We have the yard divided into three sections: The garden/coop section, the patio section, and the side/front yard. Marigold prefers a hollowed out spot behind the morning glories, next to the bay window. That means that she has to hop to the top of the gate between the coop and patio, then work her way across the patio, and hop another gate that leads into the space between the patio and side yard.

Several times yesterday I went out and picked her up, carried her to the coop/garden area, and thought the matter solved. Every time I went outside, she was gone again. After several tries at relocating her, I went back inside, to hear her bock, bock, bock, bi-gocking noisily next to the bay window, announcing the imminent appearance of an egg. Only after her egg had been deposited behind the morning glories would she consent to staying in the coop area.

It bothers me to not have all the hens together—I worry when one of them becomes separated and I feel the need to gather them all together. This morning, I went outside and counted only six hens in the garden. Marigold had gone AWOL again.  Olive, my gray cat, was following me as I went through the gate to the side yard, where Marigold greeted me, chased Olive, then eyed me imperiously. If chickens had chins, she’d have been sticking hers out.

I went inside. But it really bothered me to have her separated from the flock. And I wanted to go get some work done, but would worry about her.

I went outside, picked her up from the path where she was snacking on clover, and carried her back to the garden area. She waited all of five minutes before I saw her hop to the top of the gate, trot across the patio, hop on top of the second gate and into the side yard.

“Bock, bock, bock, bi-gock!” she announced seconds later, then settled herself behind the morning glories smugly. 

I waited awhile, then checked in with her. She was out pecking at weeds, and there was a nice, latte-colored egg sitting exactly where she had placed it. I picked the egg up and slipped it into my pocket, then picked her up to carry her back to the coop area. On the way through the patio area, I noticed Paprika, roosting behind the ornamental grass. The small red hen looked at me, then adjusted the grassy nest she’d made for herself and pointedly ignored me.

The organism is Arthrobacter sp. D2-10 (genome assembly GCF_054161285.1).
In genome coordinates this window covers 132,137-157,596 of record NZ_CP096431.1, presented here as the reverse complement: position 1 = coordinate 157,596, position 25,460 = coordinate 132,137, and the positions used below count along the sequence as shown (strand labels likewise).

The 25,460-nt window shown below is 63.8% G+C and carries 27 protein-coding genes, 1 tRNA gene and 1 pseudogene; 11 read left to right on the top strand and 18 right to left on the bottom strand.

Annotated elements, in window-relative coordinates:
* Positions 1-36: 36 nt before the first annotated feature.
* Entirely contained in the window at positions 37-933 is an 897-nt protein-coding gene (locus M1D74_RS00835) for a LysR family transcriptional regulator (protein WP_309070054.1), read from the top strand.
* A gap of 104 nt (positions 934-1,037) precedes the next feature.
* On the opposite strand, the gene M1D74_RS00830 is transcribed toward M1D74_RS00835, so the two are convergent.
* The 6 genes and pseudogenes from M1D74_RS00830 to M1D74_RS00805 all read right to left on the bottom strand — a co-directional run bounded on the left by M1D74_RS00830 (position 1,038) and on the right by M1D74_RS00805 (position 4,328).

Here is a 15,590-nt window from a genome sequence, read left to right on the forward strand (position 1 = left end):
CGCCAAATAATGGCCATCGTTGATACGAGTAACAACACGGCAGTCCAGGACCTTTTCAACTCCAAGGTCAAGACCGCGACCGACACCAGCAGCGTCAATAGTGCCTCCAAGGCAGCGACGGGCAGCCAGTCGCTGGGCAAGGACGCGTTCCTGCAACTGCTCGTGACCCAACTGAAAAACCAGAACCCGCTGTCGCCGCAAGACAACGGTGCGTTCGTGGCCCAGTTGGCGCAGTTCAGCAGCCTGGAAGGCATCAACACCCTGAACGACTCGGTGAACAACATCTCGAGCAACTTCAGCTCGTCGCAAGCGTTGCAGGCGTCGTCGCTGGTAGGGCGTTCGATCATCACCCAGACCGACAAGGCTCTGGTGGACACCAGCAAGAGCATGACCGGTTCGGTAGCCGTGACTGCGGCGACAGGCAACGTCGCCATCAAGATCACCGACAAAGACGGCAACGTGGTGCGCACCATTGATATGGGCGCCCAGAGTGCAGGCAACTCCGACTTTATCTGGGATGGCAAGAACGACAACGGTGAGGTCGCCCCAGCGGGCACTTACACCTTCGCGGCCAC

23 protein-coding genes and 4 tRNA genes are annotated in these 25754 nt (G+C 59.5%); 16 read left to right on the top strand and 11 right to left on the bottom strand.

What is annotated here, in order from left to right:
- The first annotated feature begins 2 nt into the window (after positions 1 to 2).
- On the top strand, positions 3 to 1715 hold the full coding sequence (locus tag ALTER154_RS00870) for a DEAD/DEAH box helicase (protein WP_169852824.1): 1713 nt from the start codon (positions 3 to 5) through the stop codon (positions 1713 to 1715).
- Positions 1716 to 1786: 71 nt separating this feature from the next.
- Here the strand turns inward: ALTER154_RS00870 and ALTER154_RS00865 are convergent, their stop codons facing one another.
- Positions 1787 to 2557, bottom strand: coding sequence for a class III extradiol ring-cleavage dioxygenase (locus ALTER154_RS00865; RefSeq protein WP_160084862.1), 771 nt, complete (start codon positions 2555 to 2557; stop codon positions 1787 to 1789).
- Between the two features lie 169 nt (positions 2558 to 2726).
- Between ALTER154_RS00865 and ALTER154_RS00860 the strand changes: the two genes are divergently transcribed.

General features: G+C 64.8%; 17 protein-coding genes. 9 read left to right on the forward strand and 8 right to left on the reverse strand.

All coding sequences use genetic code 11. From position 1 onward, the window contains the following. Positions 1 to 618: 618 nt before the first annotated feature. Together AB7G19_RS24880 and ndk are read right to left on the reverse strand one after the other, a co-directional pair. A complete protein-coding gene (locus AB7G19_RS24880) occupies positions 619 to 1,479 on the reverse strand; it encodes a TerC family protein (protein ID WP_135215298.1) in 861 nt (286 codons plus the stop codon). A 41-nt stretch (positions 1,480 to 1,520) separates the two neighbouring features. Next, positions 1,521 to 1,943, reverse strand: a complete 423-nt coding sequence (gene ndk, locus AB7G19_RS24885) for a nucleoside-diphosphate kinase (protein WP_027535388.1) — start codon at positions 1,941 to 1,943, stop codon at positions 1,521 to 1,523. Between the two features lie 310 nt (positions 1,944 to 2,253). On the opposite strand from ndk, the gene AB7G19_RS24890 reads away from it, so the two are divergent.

Friday, September 16, 2011

The Prodigal Chicken

A sleepy Marigold. Sometimes, life is confusing when you're a chicken.

Twice today, I’ve returned Marigold to the flock. This morning, when I went out to offer a snack, I was greeted by Gertie, Lacey, and Violet.  Usually, all seven of them come running, so I looked around. A quick check of the coop showed that Oreo and Clover, the two Bantams, were both vying for the same nesting box. (There are three boxes, but all of them want to use the same one.) I found Paprika roosting contentedly in the garden.

But there was no sign of Marigold, the smaller Buff Orpington. I walked through the backyard, and found an oddly shaped egg sitting on the gravel path—it looked like it might belong to a hen just starting to lay. Clearly, one of the girls has not gotten to the “lay your egg in the nesting box” chapter on hen etiquette.

I continued my search for Marigold, looking under bushes and clucking to her. Violet, who seemed concerned, followed me around muttering as if to say, “Nope, we already looked under there.”

I finally found her in the front yard, on the other side of the fence from her friends. She clucked and fluffed herself indignantly when I picked her up, and chirped noisily as if annoyed with me. I returned her to the backyard.

After closing the gate and heading back to the house, I discovered another light brown egg. This one was sitting in a patio container beneath a tomato plant. Since Marigold was the only hen in that part of the yard (and I still don’t know how she got through the fence) I assumed it must be her egg, but was beginning to feel like I was on an Easter egg hunt orchestrated by one golden chicken.

Later, I went out to work in the garden. I found Marigold and Gertie happily fluffing themselves in a bag of potting soil I’d half emptied earlier. They had decided it was the perfect place for an afternoon siesta. Happily tossing the dry soil around themselves, they curled up like cats, nearly turning themselves upside down. Marigold drowsed in the sun, her pale eyelids covering her eyes as she propped her beak on the edge of the fabric. All seemed well.

I left them to nap and went back inside to work. A little while later, I heard a chorus of alarmed clucks. I went out to see what was up, and again, Marigold was missing. It took me awhile, but this time I found her behind the morning glories next to the house, again in the front yard.